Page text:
-- Robert Preidt
TUESDAY, Dec. 31, 2013 (HealthDay News) -- You'll be more likely
to stick to your New Year's resolutions if you establish realistic
and achievable goals, an expert suggests.
Too many people try to do too much too fast and set unattainable
goals, which simply sets them up for failure, according to Luis
Manzo, executive director of student wellness and assessment at St.
John's University in New York.
"There is no sense in making a resolution to wake up every morning at 5 a.m. and run five miles if you know you are not a morning person and you have never run more than a mile in your life. Such a goal will just demoralize you when you are unable to stick to it," he said in a university news release.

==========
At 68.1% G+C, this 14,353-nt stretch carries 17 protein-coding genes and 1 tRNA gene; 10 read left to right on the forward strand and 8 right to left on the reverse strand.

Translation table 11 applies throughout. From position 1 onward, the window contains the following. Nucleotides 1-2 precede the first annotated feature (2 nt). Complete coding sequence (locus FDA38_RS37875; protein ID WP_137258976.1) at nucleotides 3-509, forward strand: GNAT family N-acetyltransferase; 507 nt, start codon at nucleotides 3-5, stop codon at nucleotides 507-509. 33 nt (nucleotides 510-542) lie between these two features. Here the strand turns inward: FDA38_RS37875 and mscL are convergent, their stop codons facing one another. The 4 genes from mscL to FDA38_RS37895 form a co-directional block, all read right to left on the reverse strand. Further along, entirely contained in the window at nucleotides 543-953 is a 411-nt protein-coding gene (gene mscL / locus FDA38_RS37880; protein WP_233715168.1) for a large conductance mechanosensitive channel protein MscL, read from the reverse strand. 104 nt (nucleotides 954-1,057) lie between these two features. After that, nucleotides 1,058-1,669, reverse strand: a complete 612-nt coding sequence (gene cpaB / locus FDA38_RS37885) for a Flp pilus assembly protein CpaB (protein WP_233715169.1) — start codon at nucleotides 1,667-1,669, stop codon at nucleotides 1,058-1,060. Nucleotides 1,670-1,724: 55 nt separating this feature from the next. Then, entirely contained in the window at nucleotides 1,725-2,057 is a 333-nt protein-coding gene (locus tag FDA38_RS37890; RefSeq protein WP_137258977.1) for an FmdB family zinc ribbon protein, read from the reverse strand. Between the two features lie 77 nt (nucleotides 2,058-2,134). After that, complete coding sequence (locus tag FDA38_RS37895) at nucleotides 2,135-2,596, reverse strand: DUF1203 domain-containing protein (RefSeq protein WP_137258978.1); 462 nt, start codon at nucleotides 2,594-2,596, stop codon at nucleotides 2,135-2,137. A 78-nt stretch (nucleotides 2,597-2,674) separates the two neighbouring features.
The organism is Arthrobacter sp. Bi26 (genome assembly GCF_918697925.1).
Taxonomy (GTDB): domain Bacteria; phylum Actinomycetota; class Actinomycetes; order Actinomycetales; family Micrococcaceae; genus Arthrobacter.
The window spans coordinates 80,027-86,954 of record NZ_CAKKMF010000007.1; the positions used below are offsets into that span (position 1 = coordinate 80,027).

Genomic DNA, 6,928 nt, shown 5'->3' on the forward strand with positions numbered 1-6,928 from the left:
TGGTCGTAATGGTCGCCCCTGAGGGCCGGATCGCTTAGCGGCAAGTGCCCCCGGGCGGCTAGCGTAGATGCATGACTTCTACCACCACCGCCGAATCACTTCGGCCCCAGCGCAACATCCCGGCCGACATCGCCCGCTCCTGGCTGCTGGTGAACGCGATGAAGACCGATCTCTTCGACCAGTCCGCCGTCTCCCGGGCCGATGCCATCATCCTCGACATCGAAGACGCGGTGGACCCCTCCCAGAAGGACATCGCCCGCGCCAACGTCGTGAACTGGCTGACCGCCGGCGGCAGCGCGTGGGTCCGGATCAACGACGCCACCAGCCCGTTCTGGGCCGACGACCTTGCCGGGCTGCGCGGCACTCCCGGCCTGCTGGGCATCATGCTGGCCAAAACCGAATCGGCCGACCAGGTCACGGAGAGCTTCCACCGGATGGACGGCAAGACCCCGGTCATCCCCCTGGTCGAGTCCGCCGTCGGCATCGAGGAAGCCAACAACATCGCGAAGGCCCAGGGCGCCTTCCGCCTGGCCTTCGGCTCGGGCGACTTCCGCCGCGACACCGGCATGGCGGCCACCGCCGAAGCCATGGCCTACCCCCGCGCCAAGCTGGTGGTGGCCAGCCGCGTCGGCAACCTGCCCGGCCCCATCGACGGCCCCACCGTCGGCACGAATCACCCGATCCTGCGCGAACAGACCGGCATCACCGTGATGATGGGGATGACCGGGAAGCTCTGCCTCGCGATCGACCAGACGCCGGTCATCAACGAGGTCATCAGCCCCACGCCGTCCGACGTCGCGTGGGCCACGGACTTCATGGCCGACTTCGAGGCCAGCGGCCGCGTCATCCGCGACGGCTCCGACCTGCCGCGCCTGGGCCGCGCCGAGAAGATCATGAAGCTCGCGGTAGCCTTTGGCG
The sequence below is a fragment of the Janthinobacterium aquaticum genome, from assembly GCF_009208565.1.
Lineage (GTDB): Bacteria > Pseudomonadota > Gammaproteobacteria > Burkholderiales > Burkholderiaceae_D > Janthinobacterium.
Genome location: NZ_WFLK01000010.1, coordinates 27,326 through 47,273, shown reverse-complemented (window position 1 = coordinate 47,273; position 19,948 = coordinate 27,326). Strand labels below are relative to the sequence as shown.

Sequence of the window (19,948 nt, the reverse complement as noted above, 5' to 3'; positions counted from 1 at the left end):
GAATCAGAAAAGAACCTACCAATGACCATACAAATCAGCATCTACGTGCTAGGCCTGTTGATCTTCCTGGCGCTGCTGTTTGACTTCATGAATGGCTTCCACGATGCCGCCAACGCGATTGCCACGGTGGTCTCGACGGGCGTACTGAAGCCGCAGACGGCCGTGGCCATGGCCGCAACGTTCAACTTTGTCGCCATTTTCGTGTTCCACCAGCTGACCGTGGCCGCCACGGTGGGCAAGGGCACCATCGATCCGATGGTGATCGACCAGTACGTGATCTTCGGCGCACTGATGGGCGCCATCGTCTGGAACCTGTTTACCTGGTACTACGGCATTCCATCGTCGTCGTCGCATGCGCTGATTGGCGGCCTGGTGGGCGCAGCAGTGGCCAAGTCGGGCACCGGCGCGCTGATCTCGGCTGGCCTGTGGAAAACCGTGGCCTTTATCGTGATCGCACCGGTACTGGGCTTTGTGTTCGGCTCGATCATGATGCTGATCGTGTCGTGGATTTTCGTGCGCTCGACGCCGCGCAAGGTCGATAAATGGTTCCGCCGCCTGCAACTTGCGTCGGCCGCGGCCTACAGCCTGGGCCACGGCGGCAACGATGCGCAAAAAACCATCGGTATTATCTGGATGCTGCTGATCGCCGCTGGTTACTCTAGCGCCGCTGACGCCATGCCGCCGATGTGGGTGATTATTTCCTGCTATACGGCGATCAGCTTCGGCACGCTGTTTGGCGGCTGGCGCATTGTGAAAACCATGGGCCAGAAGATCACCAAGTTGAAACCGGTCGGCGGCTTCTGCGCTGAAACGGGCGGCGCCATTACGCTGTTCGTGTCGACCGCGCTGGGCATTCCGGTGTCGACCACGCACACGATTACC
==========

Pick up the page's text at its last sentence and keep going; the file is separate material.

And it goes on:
"Rather, play to your strengths, select goals that you can do and that work for you," Manzo suggested. "Maybe a more realistic goal is running after work for 20 minutes two days during the week and once on the weekend for 25 minutes. Start small, build your confidence and your motivation will skyrocket."
He offered a number of other suggestions to help you stick with
your resolutions, including:
The U.S. General Services Administration offers tips for
popular New Year's resolutions.
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